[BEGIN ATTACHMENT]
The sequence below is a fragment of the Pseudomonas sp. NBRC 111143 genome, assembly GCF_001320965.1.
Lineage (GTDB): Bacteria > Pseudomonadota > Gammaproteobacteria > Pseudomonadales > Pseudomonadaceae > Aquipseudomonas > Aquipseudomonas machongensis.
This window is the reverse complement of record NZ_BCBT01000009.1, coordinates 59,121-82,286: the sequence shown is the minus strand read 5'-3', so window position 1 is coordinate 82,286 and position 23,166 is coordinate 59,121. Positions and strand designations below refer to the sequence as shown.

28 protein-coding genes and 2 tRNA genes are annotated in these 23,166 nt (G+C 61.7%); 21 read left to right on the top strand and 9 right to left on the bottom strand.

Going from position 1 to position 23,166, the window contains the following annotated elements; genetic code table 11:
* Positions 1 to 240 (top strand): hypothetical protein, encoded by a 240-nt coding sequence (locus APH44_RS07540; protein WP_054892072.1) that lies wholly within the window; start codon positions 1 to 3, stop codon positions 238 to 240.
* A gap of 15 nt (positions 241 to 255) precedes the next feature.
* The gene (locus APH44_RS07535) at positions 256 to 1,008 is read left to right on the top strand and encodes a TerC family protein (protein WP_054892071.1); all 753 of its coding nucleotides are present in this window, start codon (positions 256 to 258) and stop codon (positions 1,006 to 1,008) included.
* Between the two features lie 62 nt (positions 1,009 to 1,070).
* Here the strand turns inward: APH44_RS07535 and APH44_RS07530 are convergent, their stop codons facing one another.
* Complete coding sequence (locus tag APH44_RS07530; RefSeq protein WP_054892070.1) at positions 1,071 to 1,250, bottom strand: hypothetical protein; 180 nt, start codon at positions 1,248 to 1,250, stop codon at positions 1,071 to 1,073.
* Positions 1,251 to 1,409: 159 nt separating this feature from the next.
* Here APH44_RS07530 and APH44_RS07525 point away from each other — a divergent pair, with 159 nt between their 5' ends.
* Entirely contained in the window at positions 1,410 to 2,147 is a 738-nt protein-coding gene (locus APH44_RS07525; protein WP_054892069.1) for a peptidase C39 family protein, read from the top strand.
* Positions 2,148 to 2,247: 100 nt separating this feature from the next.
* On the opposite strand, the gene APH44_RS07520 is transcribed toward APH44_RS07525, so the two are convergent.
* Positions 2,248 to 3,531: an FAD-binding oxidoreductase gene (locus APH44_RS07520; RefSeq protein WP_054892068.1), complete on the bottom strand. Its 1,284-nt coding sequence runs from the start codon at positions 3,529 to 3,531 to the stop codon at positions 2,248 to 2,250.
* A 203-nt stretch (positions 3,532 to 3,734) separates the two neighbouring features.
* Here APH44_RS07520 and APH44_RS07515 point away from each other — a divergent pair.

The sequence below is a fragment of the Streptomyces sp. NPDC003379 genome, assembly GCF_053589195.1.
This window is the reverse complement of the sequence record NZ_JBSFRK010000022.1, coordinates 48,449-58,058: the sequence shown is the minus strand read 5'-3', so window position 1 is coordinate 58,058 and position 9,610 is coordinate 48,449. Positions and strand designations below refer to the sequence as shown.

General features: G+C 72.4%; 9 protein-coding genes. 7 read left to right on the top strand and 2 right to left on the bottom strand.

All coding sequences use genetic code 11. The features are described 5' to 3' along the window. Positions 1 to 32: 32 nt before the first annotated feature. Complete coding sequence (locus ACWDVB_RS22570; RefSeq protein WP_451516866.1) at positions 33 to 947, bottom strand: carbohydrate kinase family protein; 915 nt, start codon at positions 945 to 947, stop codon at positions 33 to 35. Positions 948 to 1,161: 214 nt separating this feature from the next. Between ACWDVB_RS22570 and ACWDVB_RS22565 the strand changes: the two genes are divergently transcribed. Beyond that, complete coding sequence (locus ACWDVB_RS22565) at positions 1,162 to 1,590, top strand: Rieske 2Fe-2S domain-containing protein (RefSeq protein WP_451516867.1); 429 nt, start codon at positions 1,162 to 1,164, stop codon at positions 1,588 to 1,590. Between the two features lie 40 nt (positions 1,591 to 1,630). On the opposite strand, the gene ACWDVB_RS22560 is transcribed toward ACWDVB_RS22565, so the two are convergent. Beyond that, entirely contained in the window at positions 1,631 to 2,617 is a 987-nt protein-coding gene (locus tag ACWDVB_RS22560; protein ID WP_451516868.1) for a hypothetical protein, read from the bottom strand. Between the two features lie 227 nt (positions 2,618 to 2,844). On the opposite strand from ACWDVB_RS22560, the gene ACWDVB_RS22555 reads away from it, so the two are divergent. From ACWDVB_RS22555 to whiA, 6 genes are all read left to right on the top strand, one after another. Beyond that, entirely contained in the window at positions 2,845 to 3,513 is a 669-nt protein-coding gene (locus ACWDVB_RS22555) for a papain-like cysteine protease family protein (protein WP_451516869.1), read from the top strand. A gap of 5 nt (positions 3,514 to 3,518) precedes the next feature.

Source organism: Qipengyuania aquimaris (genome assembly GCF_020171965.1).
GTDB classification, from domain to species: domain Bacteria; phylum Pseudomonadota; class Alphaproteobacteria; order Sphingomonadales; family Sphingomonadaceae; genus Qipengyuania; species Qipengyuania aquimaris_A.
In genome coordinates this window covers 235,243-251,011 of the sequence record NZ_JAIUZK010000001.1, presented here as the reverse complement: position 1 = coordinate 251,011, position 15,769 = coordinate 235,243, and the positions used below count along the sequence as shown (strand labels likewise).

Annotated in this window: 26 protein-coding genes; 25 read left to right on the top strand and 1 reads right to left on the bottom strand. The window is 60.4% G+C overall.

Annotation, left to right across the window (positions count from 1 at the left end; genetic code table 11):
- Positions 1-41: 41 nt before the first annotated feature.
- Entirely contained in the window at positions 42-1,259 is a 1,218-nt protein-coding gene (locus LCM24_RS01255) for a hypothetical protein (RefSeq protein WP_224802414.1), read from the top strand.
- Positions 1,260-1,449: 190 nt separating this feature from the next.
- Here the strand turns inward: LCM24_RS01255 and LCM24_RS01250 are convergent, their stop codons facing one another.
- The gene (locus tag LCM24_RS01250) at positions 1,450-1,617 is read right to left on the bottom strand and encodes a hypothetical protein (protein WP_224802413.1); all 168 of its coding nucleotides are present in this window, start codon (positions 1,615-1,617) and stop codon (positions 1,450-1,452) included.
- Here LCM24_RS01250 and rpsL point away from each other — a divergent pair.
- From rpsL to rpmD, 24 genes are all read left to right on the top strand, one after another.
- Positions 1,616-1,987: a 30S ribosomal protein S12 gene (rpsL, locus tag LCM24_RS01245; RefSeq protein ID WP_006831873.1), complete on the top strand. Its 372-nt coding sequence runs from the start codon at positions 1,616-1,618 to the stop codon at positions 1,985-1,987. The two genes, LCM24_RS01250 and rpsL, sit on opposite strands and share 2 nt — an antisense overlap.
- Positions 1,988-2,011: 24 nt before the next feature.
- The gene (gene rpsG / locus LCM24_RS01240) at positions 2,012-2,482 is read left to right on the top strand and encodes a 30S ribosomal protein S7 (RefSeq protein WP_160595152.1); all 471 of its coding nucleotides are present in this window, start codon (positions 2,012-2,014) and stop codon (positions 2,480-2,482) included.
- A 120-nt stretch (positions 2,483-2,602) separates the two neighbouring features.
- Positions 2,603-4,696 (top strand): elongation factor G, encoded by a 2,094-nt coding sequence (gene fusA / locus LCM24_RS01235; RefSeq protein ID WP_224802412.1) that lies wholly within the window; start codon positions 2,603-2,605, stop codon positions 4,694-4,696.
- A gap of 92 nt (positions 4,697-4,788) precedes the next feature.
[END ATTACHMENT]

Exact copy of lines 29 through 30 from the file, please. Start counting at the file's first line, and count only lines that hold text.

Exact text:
- Positions 1-41: 41 nt before the first annotated feature.
- Entirely contained in the window at positions 42-1,259 is a 1,218-nt protein-coding gene (locus LCM24_RS01255) for a hypothetical protein (RefSeq protein WP_224802414.1), read from the top strand.